Sunday, December 18, 2005

Notes to self...

After a fantabulously wonderful day of skiing on Hunter Mountain near Nasu today, a few notes to remember for next time:

1. When planning an event which requires an early departure with Alex, call 30 minutes before the pickup time, then again 10 minutes later to make sure he hasn't dozed off again.
2. When planning an event which requires a departure of Alex from his apartment, ensure he is in possession of his apartment key and any other important goods BEFORE you leave.
3. It's cold and snowy at an elevation of 1.6 kilometers in the Winter.
4. The Japanese have some pretty darned good ideas about some things.
5. Utsunomiya is a small town, Utsunomiya's skiing community is smaller.
6. Never, EVER, ever, ever do just one last run at the end of the day.
7. Day of skiing with only 2 coffees serving as hydration for the day = Michel passing out after the Onsen.

First of all, we had an excellent day today. THANK YOU MOTOKI!!! There's no other way to put it, this was the best ski season start I've ever had. Considering last year I was starting out skiing on a 200 meter hill and this year I started out on a 1600 meter mountain... you can easily see a dramatic improvement, right? The snow was great on Hunter, better than anything I skied on back home... pretty much ice free until the last two runs of the day, and even then only on expert runs... pretty damn good. The snow was coming down like crazy from the time we headed into the mountains until it was time for our last run, when the skies opened up a bit and gave us a nice view of the entire ski hill from the very top. I will admit it was pretty windy, and it was relatively cold because of it... but we came prepared (I had with me my entire arsenal of Winter gear which helped me ski at Camp Fortune one night in -35 degree cold) and had a great day.

So Motoki picked me up this morning at 7AM, the agreed meeting time, and we headed over to Alex's place to pick him up. Since he'd replied to an email I sent this morning, I figured he was awake and ready to go... however, this is what we encountered upon entering his apartment... he woke up early but dozed back to sleep shortly thereafter, and so we had a bit of a late start, just 10 minutes or so, so no big deal... funny nonetheless. Not only that, but he made us turn around once we got going because he'd forgotten his key in the door. In his defense, the key is a bit odd in that it is just a flat piece of metal, which you can't really attach to a key chain or anything... but after all that we were on our way.


We quickly stopped at Family Mart on the way to the mountain to pick up supplies and were greeted by this lovely view of the mountains which were our objective for the day.


We made pretty damn good time, going up the famous Nikko tree-lined avenue up through Imaichi and into the mountains. As we approached, I got my first glimpse of snow since some time last April when it all melted from Ottawa... This is at the base of the mountains, in Imaichi.


As we made our way into the mountains proper we started to get dumped on, this was the lovely Winter scene on one of the switchbacks up the mountain.... reminds me of home... sniff sniff... Striking difference when you start heading into them hills right?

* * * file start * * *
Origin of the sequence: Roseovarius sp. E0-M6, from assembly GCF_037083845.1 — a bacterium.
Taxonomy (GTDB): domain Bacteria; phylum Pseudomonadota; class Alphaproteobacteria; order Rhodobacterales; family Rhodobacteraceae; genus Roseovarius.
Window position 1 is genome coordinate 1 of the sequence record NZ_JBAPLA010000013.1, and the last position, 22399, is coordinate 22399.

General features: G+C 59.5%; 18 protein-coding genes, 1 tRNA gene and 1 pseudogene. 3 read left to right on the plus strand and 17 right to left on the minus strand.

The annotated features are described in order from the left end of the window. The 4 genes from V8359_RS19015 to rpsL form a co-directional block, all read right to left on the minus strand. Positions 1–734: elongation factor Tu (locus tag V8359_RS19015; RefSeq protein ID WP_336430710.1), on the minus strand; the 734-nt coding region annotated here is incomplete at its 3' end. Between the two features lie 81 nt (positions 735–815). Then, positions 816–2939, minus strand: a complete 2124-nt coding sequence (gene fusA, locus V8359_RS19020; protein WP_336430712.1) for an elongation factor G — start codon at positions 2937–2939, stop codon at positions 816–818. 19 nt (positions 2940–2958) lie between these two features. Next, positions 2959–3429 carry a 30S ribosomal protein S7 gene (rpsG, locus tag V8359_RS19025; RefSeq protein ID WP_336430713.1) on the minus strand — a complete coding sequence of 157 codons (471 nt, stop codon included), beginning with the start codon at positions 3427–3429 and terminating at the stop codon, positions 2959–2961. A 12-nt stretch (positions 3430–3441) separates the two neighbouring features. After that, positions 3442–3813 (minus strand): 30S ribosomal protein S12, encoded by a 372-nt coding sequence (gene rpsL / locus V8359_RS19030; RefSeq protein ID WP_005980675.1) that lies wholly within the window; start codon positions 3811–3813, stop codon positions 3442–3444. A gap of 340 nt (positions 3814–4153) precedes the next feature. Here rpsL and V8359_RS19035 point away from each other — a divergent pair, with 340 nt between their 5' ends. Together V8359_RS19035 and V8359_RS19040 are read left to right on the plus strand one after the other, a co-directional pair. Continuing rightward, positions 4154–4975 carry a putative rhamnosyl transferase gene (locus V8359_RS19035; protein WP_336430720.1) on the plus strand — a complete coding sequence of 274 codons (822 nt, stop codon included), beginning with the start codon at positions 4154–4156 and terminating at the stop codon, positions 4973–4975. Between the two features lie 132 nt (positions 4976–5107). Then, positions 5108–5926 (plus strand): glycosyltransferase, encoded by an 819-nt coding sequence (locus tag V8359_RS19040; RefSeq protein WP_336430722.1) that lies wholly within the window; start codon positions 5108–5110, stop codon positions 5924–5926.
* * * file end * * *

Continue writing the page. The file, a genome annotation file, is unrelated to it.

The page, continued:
We made our way slowly across the snow-covered roads and finally reached our destination, the skiing Mecca of Hunter Mountain Shiobara. As we pulled in to the parking lot, I noticed that Japanese skiers have this strange custom of pointing their wipers up into the sky... maybe as an homage\prayer to the gods of snow?


Oddly enough, I haven't seen this done in Canada, though I have been stuck bashing at the wipers on my truck to free them from ice multiple times. I guess for the amount of times we drive around, it's easier to fight with frozen wipers than to point them up into the air all the time. If you're going skiing for a day, sure no problemo, avoid the hassles when you get back to your car. As we parked and started getting ready for the day, I came upon realization number 5. As we were gearing up, Alex looks at me and says "Hey, isn't that Yuki?"... and sure enough it was. Parked one row back was Yuki, one of our students, with whom I went to Cafe Praktica last Tuesday. He'd mentioned he was an avid boarder (today was his 3rd trip this season) but I certainly didn't expect to meet anyone I knew on the hills!!!

So Alex fixed up his new skis, and we were ready to go... as we headed to the hill, Alex showed his dexterity by simultaneously sitting on his skis and grabbing Motoki's ass...


So we headed down to the ski slope and purchased our lift microchip (which you slide across a sensor at the automated gates to enter the lifts) and headed up the quad for our first run of the day. Here's a first shot of us at the top. Notice our nonchalant attitude and relatively high level of exposed skin... that was soon to change as the gods of Hunter Mountain whipped up a nasty biting wind half way down our first run and forced us to go to DefCon1 and deploy all we had. I was glad I had opted to slap on jogging pants and a long sleeved shirt (as opposed to my original plans of shorts and a short sleeved shirt) but Alex had to head in to the ski shop to buy goggles and a face mask... both items which he needed anyways.... and surprisingly, the prices were not bad at the shop on the hill.


So we headed down a couple of times before deciding to stick to the middle of the hill and ride the double lift up instead of skiing all the way down and riding the busier quad or gondola. The snow was great, deep and pretty fast, and we quickly found our skiing legs.


Everything was going great until Motoki decided to jump off the chair lift and snowboard "hors' piste" down around the chair lift supports in the deep powder and almost got us all kicked off the mountain. Thankfully he was able to escape the ski patrollers sent to round him up and due to his attire, was quickly able to blend into the crowds at the bottom of the hills and avoid detection.


So against my better judgment, since I like to take it pretty easy on my first time out, I succumbed to the pressures of the Alex-meister. He had us doing intermediates on our third run, and expert runs on the 4th... it was absolutely amazing, though I am feeling the effects now. My experience with expert runs have been that they are covered in ice and more closely related to skating than skiing, making them practically suicide runs in my opinion. These were covered in heavy snow, not so (my dear god my English is getting bad in Japan, I can't think of the word I want) worn down by use. We made a couple of real great speed runs, with Alex and I racing each other down to the bottom before heading in to one of the chalets on the hill for lunch. And "What does one eat for lunch on a ski hill in Japan?" one might ask? Sushi? Udon? Ramen? Nope... this chalet offered up the choices of curry, curry, curry or curry.... so we decided to go with the curry... and it was good. Curry's a good choice as a meal while skiing, warm, hearty, filling... it was pretty good considering it was reheated at the top of a hill. I also grabbed a coffee, to warm up a little bit...


With our curry, came a dish of grape jelly\jello... and the following odd item.


Being a novice at skiing in Japan, I was quite curious as to what this flat piece of paper served for... maybe floss? removal of excess snow\ice from one's ski goggles? Nope... it's a spoon...